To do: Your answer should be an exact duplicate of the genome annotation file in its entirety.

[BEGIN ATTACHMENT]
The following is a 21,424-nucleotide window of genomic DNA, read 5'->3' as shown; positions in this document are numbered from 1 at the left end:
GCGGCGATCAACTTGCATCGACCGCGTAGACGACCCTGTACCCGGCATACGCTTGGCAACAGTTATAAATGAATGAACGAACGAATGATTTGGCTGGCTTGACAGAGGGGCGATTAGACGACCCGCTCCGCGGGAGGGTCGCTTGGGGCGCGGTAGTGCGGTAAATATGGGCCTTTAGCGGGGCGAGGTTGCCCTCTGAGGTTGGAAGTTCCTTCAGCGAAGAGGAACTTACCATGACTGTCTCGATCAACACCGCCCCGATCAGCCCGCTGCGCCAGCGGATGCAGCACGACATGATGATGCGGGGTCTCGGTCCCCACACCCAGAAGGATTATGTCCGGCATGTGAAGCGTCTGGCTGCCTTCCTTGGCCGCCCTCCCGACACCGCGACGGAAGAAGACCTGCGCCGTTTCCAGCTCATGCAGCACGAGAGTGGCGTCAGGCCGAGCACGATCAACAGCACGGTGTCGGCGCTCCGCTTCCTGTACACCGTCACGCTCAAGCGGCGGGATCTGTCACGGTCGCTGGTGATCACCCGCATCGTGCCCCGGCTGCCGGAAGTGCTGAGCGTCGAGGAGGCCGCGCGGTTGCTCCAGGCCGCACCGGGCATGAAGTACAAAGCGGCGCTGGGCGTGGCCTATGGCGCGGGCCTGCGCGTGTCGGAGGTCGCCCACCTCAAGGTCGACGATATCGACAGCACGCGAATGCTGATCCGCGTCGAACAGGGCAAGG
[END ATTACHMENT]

The following is a 21,424-nucleotide window of genomic DNA, read 5'->3' as shown; positions in this document are numbered from 1 at the left end:
GCGGCGATCAACTTGCATCGACCGCGTAGACGACCCTGTACCCGGCATACGCTTGGCAACAGTTATAAATGAATGAACGAACGAATGATTTGGCTGGCTTGACAGAGGGGCGATTAGACGACCCGCTCCGCGGGAGGGTCGCTTGGGGCGCGGTAGTGCGGTAAATATGGGCCTTTAGCGGGGCGAGGTTGCCCTCTGAGGTTGGAAGTTCCTTCAGCGAAGAGGAACTTACCATGACTGTCTCGATCAACACCGCCCCGATCAGCCCGCTGCGCCAGCGGATGCAGCACGACATGATGATGCGGGGTCTCGGTCCCCACACCCAGAAGGATTATGTCCGGCATGTGAAGCGTCTGGCTGCCTTCCTTGGCCGCCCTCCCGACACCGCGACGGAAGAAGACCTGCGCCGTTTCCAGCTCATGCAGCACGAGAGTGGCGTCAGGCCGAGCACGATCAACAGCACGGTGTCGGCGCTCCGCTTCCTGTACACCGTCACGCTCAAGCGGCGGGATCTGTCACGGTCGCTGGTGATCACCCGCATCGTGCCCCGGCTGCCGGAAGTGCTGAGCGTCGAGGAGGCCGCGCGGTTGCTCCAGGCCGCACCGGGCATGAAGTACAAAGCGGCGCTGGGCGTGGCCTATGGCGCGGGCCTGCGCGTGTCGGAGGTCGCCCACCTCAAGGTCGACGATATCGACAGCACGCGAATGCTGATCCGCGTCGAACAGGGCAAGG